Lawmakers draw new maps atop political minefield

State lawmakers convene Monday to finish drawing the state’s new political maps, a once-in-a-decade exercise that has already generated political rancor and concerns about secrecy.

Redistricting is hugely important to elected officials, as a minor change in district lines can spell the difference between re-election and forced retirement. It is equally important to voters because it can increase their community’s influence or decrease it, depending how the lines are drawn.

It is also often highly partisan.

As the majority party in both chambers of the Legislature, Republicans are leading the process. They waited until Friday to release proposed drafts from Capitol offices whose interior windows were literally blacked out last week. By then, a ranking House Democrat had already accused GOP leaders of trying to purge her ranks. Republican leaders acted surprised that any such accusations could be made.

“Our desire is to have a very fair process,” Republican Lt. Gov. Casey Cagle said.

Watchdog groups, meanwhile, expected this week to unveil their own maps to propose how they believe the state’s legislative and congressional districts should be redrawn — sans politics — to represent Georgians in Congress and at the statehouse.

“There’s really only two things that guide how to draw the map: the U.S. Constitution and the Voting Rights Act of 1965,” said Kelli Persons of the League of Women Voters of Georgia. The league is part of the Georgia Redistricting Alliance and, with partners Common Cause Georgia and Georgia WAND, is hosting a map fair at 11 a.m. Monday at the Capitol.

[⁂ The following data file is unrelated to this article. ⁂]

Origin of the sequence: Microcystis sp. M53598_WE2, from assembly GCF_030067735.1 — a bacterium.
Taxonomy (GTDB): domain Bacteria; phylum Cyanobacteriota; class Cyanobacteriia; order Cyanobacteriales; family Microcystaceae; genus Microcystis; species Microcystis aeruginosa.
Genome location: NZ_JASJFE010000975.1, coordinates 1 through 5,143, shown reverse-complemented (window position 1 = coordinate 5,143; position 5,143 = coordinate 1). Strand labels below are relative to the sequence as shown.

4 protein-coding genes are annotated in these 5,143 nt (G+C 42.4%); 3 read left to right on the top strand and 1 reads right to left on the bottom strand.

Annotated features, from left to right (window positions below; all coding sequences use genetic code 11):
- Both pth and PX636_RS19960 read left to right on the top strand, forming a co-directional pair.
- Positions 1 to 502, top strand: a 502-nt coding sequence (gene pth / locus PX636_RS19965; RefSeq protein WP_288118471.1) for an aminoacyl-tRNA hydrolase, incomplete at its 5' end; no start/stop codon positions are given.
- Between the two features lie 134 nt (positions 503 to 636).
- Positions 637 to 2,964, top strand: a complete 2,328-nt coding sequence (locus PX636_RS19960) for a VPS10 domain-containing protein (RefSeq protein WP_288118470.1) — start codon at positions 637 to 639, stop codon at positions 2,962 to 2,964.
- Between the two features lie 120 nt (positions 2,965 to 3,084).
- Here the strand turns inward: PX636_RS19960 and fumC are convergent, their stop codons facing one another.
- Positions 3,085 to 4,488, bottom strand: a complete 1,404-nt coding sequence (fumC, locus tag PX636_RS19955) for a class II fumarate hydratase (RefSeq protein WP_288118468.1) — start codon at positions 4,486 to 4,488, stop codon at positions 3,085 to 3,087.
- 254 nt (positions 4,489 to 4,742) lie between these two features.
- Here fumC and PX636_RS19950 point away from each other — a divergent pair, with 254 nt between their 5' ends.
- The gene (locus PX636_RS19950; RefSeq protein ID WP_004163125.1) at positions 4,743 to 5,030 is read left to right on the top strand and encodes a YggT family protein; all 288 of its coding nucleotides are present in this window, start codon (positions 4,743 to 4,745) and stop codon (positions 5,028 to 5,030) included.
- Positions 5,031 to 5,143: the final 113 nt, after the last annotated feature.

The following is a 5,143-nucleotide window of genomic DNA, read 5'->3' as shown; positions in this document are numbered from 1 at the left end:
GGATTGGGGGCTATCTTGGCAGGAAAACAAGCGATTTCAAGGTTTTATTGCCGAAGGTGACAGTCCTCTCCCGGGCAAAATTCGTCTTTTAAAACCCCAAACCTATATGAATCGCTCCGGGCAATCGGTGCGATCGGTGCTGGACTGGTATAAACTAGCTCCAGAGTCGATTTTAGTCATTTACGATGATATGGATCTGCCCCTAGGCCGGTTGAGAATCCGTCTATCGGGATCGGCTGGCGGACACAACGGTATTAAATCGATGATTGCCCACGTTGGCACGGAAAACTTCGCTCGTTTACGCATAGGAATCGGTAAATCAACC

“Past that, it goes to who’s in charge to draw the maps,” Persons said. “It opens it to wide interpretation, and people can see it as a means to an end for what they want.”

Redistricting is a process that follows another once-in-a-decade event: the release of population data from the U.S. Census Bureau.

The new census data is used to update or redraw congressional and state legislative districts. Georgia, for example, showed a big enough population increase that the state will gain a 14th congressional district. The new district will likely be in North Georgia, although its parameters have not yet been made public. Only proposed state legislative maps were made public Friday.

With Republicans in control, House Minority Leader Stacey Abrams, D-Atlanta, blasted the process. Abrams criticized Republican leaders for the proposed “pairing” of at least 12 House Democrats into six of the same districts — almost all of them in metro Atlanta. The 12 incumbents include both white Democrats and black Democrats, who will have to compete against each other to stay in office.

In other words, according to Abrams, state Republicans want to cram as many Democratic voters into as few districts as possible in an attempt to dilute their overall voting strength. It’s called “packing.”

It is a charge Republican House Speaker David Ralston denied.